Listen, I don’t really have a dog in this fight. If the Preds win, PK Subban gets a Cup and Shea Weber is sad. If the Pens win, Sidney Crosby finally surpasses Jonathan Toews among the game’s all-time greats (ha ha ha), and maybe Evgeni Malkin moves into the top 100 players of all time. These are all good results to me, a cool and smart hockey person.
But I gotta tell ya: The Preds got b-o-n-e-d boned by the officials in Game 1. The offside review, what are ya gonna do, right? The league foolishly and stubbornly insists on enforcing the letter of the law and not the spirit of it. Fair enough.
The interference call Calle Jarnkrok is total BS. Now, James Neal is an idiot for that crosscheck on Trevor Daley that made it a 5-on-3, and that’s one you have to call. So the Preds are down two men on the road, immediately. Then Crosby gets away with a pick play on that 5-on-3 that was an easy, easy, easy interference call on its face, let alone given the fact that these were NHL refs who are always eager to issue makeup calls at the drop of a hat.
Of course, Nashville got the next three power plays, all of them perfectly legitimate, before PK Subban put the puck over the glass to stall the Preds’ comeback.
But the called-off goal and the 5-on-3 turned the game irrevocably in the Penguins’ favor. Yeah Nashville erased a three-goal deficit, but if you’re gonna basically spot the Pittsburgh Penguins a two-goal lead through the officiating, that sucks.
And here is where I say that if the Preds didn’t want to lose, they wouldn’t have given up three goals in the first period. Bad strategy to do that. But things did not go their way in the first 20 minutes as far as the refs were concerned.
I’m an advocate of a very loose interpretation of the rulebook in these situations. Call the obvious stuff (like the Neal crosscheck) but if it’s a borderline play, let it go. Ideally, Cup Final games should be played at 5-on-5 as much as humanly possible.
3 – The Predators power play?
Heading into the Cup Final, the Preds’ power play was 2 for its previous 26. They went 2-for-3 in Game 1.
Now, I had some concerns watching it, especially when the first power play unit was on the ice. Basically everything had to run through Roman Josi, which is fine if you want your No. 4 defenseman who’s really good at distributing the puck to go through all that for you. But Josi was perhaps a little too trigger-happy. The puck was coming to him about five feet out from the top of the circle and he was just stepping into every single one.
On their second power play unit, Ryan Ellis effectively plays the same role.
The Penguins basically did not let Nashville get into high-danger territory on the power play. Or rather, Nashville largely settled for lower-danger shots; they attempted six on the power play, but only one from a high-danger area (and it went in).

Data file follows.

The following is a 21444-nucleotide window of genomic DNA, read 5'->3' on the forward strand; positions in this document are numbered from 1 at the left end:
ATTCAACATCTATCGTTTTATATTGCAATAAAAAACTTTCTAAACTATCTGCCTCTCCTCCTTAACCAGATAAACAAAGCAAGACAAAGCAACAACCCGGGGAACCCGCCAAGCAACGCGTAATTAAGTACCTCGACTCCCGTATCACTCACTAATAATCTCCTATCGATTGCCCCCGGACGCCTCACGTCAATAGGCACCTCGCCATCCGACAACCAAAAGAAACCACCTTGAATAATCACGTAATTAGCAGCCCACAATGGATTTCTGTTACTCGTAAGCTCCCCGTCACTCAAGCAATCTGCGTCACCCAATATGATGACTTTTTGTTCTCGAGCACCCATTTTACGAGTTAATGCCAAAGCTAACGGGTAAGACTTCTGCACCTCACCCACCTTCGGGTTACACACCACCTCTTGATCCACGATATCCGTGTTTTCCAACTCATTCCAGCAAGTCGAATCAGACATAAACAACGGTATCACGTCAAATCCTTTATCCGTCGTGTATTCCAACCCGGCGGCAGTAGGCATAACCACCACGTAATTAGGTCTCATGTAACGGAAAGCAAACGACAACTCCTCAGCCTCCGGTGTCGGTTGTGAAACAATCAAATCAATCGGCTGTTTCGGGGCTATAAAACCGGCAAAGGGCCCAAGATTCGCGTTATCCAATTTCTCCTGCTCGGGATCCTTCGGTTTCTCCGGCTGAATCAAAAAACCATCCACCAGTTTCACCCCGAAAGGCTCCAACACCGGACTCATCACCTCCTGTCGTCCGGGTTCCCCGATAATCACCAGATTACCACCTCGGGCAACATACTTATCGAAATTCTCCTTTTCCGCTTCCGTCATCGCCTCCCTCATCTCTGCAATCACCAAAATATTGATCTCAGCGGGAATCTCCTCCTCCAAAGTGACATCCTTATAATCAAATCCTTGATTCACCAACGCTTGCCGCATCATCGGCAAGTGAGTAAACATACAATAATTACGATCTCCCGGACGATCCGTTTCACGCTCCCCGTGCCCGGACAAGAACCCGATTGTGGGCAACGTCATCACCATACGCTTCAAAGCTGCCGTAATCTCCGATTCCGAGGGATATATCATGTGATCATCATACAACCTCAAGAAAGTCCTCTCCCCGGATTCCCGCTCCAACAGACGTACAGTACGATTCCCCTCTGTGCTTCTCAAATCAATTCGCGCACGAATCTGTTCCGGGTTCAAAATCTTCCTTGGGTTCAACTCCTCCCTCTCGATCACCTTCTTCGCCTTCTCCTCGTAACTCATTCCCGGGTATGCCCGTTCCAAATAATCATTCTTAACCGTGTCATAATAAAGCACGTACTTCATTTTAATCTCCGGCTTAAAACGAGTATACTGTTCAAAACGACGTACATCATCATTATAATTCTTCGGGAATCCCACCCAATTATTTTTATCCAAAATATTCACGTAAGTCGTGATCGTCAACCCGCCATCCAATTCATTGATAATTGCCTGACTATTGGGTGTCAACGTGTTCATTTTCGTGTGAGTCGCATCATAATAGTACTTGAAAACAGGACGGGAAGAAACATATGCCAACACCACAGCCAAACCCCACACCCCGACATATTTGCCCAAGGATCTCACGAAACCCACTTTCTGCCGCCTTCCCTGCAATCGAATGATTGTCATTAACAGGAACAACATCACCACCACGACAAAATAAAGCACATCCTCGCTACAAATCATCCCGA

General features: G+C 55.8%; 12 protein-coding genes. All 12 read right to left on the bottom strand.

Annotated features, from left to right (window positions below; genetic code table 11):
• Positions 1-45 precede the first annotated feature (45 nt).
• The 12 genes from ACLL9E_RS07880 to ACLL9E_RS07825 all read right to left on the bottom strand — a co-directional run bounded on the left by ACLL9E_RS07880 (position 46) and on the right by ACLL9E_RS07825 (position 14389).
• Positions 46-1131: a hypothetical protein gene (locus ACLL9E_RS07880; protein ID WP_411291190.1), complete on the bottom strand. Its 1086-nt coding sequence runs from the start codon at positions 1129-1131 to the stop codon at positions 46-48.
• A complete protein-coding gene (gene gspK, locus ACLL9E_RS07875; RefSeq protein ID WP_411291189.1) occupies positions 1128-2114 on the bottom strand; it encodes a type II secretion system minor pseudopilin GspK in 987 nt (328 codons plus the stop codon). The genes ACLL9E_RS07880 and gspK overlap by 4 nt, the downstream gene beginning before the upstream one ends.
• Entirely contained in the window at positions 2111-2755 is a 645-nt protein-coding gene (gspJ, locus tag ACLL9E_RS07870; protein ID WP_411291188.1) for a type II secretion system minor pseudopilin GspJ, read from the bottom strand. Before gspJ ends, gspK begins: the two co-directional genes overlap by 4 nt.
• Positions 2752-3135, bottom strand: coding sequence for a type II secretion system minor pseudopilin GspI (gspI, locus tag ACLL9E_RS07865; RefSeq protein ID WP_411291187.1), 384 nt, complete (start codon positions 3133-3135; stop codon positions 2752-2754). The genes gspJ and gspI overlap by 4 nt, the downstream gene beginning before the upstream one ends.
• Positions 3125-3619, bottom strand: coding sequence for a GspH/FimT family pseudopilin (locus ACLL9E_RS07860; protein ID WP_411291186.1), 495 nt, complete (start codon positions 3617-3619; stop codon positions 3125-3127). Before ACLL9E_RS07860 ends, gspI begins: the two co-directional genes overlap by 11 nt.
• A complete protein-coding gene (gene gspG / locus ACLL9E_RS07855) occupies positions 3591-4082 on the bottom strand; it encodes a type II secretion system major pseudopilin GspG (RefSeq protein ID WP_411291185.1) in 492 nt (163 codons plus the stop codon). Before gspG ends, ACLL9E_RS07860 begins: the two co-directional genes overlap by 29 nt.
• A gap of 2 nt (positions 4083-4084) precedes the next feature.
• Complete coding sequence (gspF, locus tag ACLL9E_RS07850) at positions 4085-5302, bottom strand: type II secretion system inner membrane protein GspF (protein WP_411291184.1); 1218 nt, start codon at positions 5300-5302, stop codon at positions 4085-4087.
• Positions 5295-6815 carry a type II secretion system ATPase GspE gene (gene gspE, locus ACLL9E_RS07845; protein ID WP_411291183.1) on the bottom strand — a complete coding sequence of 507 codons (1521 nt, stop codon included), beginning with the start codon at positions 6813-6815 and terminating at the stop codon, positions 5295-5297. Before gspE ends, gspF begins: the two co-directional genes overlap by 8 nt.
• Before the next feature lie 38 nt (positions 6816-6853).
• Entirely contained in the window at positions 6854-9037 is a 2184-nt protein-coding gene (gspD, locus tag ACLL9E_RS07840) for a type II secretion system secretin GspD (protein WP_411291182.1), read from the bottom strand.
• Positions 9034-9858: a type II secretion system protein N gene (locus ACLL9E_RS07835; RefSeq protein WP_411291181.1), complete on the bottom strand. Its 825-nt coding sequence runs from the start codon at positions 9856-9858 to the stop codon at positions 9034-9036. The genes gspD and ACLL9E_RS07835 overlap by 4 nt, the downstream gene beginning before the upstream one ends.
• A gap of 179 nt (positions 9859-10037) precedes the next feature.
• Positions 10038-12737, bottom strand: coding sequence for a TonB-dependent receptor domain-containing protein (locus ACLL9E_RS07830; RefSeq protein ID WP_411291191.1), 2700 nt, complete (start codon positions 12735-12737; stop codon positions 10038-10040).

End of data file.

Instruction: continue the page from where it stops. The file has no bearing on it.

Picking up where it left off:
They largely did this against Anaheim as well. Which I think is why they had so little power play success against the Ducks. Yeah when shots from just above the circles go in, that looks pretty good. That’s how Ellis opened Nashville’s account on Monday. But these are low-percentage shots.
They attempted 51 in nearly 41 minutes of power play time against the Ducks. Josi and Ellis took nearly half of them combined. And of those 51 attempts, only eight — EIGHT! — were from high-danger areas. They scored one goal on those.
You might be able to get away with that in the Western Conference Finals. But this is for the Cup. And things need to change.
2 – Offside reviews and don’t we all love them so much
What better way to kick off a highly anticipated, should-be-really-fun Stanley Cup Final than having a lengthy offside review that overturns a goal because a guy maybe had his skate blade off the ice a half-inch?
That’s Classic NHL, Baby!™
The really annoying thing about this particular offside review was, of course, that Filip Forsberg cllllllllllllleeeeeeeeeeeeeaaaaaaaarly also had control of the puck and is therefore allowed to be anywhere on the ice he pleases. But hey, Gary Bettman says the offside review is…
1 – Working as intended
Which is why everyone hates this stupid league and not even self-identifying Hockey Fans watch the Cup Final unless their team is in it.
These people, man. I don’t know what goes through their heads.
(Not ranked this week: Arresting a nice guy only.
The Pittsburgh police charging the catfish man with three crimes, two of which are clearly lame overcharge offenses given out by particularly petty, weak-livered crybaby cops who are also idiot losers. Any kindhearted lawyer would represent this guy pro bono, and any competent judge would throw the charges sight unseen.
This is a waste of the taxpayers’ money and the court’s time. If all they want to do is deter further fish-throwing, I get it. But all this is gonna get dropped down to a quick fine and it’s stupid.
Free the Catfish One.)
(All statistics via Corsica unless otherwise noted.)